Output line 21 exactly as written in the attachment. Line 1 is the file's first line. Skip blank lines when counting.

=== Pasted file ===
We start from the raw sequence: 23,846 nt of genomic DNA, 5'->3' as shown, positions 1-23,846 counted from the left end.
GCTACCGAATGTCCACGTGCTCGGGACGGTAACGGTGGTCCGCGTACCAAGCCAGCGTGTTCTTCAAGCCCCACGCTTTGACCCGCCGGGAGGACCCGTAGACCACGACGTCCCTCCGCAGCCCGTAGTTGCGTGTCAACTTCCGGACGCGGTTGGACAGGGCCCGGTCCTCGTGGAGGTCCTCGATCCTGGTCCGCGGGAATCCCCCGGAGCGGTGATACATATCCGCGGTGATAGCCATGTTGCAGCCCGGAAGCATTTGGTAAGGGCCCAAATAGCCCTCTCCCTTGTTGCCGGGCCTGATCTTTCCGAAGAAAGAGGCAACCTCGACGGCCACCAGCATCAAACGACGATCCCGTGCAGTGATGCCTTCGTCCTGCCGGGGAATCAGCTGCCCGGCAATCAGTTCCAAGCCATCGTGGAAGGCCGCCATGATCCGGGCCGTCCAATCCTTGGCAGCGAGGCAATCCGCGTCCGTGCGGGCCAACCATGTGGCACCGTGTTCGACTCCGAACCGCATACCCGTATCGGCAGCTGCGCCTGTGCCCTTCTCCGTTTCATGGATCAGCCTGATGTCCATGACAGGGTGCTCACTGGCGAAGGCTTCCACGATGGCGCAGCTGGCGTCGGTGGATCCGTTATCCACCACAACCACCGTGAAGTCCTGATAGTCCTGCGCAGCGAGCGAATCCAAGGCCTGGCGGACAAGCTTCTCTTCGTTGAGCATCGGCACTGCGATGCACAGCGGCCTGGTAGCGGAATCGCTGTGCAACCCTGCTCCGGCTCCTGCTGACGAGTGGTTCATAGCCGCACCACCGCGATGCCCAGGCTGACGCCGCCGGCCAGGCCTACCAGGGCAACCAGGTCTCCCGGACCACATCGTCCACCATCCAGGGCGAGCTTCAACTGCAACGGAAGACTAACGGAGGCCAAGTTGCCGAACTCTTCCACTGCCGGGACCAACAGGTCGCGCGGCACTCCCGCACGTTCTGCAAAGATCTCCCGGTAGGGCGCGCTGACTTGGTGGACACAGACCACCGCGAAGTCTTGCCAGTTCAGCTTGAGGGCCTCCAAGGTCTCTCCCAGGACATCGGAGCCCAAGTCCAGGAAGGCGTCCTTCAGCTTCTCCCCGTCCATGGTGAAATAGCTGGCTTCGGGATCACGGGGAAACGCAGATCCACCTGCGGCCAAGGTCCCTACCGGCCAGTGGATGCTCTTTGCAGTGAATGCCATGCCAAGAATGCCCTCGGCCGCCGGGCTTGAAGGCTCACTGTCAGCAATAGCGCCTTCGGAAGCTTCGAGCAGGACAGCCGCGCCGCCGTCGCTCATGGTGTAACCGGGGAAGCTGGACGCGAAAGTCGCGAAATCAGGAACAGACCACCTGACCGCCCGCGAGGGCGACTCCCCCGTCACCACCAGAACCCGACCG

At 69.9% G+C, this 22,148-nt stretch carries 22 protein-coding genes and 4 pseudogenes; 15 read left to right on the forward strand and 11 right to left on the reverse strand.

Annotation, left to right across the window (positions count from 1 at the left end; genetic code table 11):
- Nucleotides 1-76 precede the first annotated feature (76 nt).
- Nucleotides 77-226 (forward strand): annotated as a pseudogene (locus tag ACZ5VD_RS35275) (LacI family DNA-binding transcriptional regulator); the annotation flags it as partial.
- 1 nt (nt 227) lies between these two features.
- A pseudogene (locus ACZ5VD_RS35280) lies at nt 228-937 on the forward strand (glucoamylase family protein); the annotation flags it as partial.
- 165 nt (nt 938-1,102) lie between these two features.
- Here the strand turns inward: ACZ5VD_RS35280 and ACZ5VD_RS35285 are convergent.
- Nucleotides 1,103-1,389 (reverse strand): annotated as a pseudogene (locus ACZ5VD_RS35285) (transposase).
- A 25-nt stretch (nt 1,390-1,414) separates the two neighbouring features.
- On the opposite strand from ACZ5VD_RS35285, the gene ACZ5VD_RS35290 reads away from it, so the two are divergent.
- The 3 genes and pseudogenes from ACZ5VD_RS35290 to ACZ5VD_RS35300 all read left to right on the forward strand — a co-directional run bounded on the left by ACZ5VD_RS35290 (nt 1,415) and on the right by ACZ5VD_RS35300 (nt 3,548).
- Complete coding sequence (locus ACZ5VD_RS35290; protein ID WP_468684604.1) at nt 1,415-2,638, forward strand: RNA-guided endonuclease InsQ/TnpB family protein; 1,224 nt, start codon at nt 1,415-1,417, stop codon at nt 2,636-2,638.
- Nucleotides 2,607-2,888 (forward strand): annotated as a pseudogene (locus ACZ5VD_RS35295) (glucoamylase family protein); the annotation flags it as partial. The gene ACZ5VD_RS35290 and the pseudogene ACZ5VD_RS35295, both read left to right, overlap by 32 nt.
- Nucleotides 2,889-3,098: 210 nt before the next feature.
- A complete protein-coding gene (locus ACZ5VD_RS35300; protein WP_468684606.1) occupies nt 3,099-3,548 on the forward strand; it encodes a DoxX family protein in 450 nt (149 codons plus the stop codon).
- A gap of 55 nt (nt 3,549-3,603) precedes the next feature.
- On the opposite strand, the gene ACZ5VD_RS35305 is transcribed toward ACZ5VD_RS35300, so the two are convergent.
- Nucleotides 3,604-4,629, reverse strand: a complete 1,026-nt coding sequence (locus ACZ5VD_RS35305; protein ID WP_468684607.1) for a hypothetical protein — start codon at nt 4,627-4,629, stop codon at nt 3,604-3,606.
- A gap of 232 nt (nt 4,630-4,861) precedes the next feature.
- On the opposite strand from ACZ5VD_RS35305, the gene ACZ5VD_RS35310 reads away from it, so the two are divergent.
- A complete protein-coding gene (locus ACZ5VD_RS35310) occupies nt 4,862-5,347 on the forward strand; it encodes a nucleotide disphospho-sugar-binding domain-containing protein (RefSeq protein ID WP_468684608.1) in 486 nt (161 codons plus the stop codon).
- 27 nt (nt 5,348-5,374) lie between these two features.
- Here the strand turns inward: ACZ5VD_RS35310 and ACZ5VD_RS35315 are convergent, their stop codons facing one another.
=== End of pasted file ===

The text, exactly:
- Nucleotides 3,604-4,629, reverse strand: a complete 1,026-nt coding sequence (locus ACZ5VD_RS35305; protein ID WP_468684607.1) for a hypothetical protein — start codon at nt 4,627-4,629, stop codon at nt 3,604-3,606.